Tuesday I was up early cooking food, knowing Aamaa wasn’t there, and managed to get everything done by 7 so I could go back and relieve Aamaa. Anil had some friends staying anyway so there were lots of people to watch the kids.

By lunchtime they’d agreed it was ok to operate, and we got him into his gown and went to surgery. I’d hoped that they’d let one of us go and hold his hand while they put him under, but we weren’t allowed for hygiene reasons. They’d just led him off down a long corridor and firmly locked the door, when Aamaa came rushing in. We banged on the door, and they brought Motilal back. I thought Aamaa wanted to give him a kiss or hug, but she pulled out a little packet and whispered some prayers while putting tikka on his forehead.

Then they led him off again and left us in the ante-room, but the doctor put his head round the door a minute later and said we’d better go and buy the anaesthetic!

I still can’t get my head around the fact that you have to physically buy everything here yourself – we must have gone outside to the pharmacy a dozen times to buy IV bottles and syringes and painkillers etc.
Priya came back with an ampoule of something and they got under way.

After it was all done the doctor came out and showed us the appendix, and they took Motilal to the recovery room. Poor kid was really sore and tired and confused and groggy, and mostly slept a lot or moaned when it hurt.
Priya stayed with him that night, along with a lovely social worker who’s friends with Aamaa and had offered to help out too.

On Wednesday he looked even more miserable than usual – he was still scared and in pain, but just wanted to go home and kept crying. He looked so small all curled up on the big bed, but there wasn’t anything we could do.

I stayed overnight at the hospital to give Aamaa and Priya a break (Aamaa had also found out on Wednesday that one of her husband’s friends had died suddenly). There were wooden boxes under each bed, to store stuff in, but big enough to lie on, so I slept on that next to Motilal’s bed.
On Thursday morning I went outside to buy some tea and biscuits, as the nurse had said Motilal could start eating again, and on my return I was rewarded with a little smile and a small voice that said “Can I have a biscuit?”. It was honestly the best thing in the world to see him smile after so many days of pain and crying.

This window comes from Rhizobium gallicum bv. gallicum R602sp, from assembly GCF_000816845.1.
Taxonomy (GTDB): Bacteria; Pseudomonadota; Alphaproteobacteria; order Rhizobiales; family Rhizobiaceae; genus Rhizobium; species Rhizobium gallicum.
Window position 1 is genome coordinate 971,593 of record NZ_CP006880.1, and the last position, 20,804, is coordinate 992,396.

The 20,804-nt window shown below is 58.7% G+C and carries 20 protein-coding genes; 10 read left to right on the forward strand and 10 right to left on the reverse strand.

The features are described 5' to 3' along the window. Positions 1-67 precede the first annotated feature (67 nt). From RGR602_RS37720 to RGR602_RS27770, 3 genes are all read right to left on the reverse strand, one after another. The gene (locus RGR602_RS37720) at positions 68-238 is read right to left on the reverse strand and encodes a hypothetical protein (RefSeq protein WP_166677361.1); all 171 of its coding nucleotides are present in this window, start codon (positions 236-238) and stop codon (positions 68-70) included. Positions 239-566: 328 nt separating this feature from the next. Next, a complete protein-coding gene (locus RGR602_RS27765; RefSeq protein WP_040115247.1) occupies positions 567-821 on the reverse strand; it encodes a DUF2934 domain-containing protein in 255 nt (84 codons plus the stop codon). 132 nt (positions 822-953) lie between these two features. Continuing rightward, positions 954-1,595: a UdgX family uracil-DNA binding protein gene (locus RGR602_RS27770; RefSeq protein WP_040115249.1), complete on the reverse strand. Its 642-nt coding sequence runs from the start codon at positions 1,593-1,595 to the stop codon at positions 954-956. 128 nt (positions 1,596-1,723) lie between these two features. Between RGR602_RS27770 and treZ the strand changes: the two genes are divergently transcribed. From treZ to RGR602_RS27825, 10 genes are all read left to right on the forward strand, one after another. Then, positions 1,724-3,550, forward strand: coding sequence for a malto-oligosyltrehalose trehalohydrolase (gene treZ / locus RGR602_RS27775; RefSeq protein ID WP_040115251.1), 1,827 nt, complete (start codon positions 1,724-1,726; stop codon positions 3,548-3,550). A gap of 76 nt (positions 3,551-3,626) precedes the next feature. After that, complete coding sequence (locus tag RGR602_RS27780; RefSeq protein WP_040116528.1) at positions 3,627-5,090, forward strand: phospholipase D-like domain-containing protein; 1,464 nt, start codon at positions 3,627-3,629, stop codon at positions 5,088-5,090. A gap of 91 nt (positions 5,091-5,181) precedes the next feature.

By 7.30 Priya came and packed me off home to get some sleep, and Motilal was feeling miles better by the time I came back in in the afternoon. He even asked if he could play the games on my phone! (I’d brought books and cards and my ipod to keep him amused, but he’d been too miserable to want anything until now).
Thursday night Priya’s husband stayed with him, and on Friday the doctors declared that his infection had gone and he could go home (it turned out he had had both poor love – appendicitis and a urine infection at the same time).

We went home all smiles and he’s been loving all the special privileges since being home. The kids usually sleep on mats on the floor, but as he can’t get up and down easily, he’s on Anil’s bed, which happens to be in the room with the tv!

He’ll be on his feet in no time, and is already smiley and happy as he ever was before!

Anyway, it’s a happy ending, for Motilal at least, although I had more stress to come, but I’ll save that for the next email!

The nurses were lovely, I must say, terribly sweet and caring, and although the emergency ward was a bit scary, everything else was pretty well done for a government hospital.

Now, just got to get the poor dead girl and her dad’s haunted face out of my mind…

tons of love
pretty-bloody-tired Maya

Motilal is a very sweet and quiet boy who likes to drink his morning tea by himself in the sunshine.

Motilal is a very sweet and quiet boy who likes to drink his morning tea by himself in the sunshine.


1 thought on “The Kanti Children’s Hospital

  1. Pingback: Looking back, and looking forward… | Had we but world enough and time…